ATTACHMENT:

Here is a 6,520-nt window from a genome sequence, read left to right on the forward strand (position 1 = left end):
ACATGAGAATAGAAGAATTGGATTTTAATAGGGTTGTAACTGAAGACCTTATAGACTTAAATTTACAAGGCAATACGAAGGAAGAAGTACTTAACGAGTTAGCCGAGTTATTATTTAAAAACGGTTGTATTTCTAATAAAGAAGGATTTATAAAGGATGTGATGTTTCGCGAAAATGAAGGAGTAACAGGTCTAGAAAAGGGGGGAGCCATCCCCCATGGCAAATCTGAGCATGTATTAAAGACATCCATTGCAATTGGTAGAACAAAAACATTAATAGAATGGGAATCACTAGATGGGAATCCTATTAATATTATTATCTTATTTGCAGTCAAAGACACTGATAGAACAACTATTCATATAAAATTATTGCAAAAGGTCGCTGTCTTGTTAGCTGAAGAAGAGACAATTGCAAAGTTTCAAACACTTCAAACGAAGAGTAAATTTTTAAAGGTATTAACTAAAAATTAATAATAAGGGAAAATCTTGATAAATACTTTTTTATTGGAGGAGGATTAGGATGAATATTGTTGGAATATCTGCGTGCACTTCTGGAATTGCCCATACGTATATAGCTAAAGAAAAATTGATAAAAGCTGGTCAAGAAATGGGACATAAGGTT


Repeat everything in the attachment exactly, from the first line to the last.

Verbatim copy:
Here is a 6,520-nt window from a genome sequence, read left to right on the forward strand (position 1 = left end):
ACATGAGAATAGAAGAATTGGATTTTAATAGGGTTGTAACTGAAGACCTTATAGACTTAAATTTACAAGGCAATACGAAGGAAGAAGTACTTAACGAGTTAGCCGAGTTATTATTTAAAAACGGTTGTATTTCTAATAAAGAAGGATTTATAAAGGATGTGATGTTTCGCGAAAATGAAGGAGTAACAGGTCTAGAAAAGGGGGGAGCCATCCCCCATGGCAAATCTGAGCATGTATTAAAGACATCCATTGCAATTGGTAGAACAAAAACATTAATAGAATGGGAATCACTAGATGGGAATCCTATTAATATTATTATCTTATTTGCAGTCAAAGACACTGATAGAACAACTATTCATATAAAATTATTGCAAAAGGTCGCTGTCTTGTTAGCTGAAGAAGAGACAATTGCAAAGTTTCAAACACTTCAAACGAAGAGTAAATTTTTAAAGGTATTAACTAAAAATTAATAATAAGGGAAAATCTTGATAAATACTTTTTTATTGGAGGAGGATTAGGATGAATATTGTTGGAATATCTGCGTGCACTTCTGGAATTGCCCATACGTATATAGCTAAAGAAAAATTGATAAAAGCTGGTCAAGAAATGGGACATAAGGTT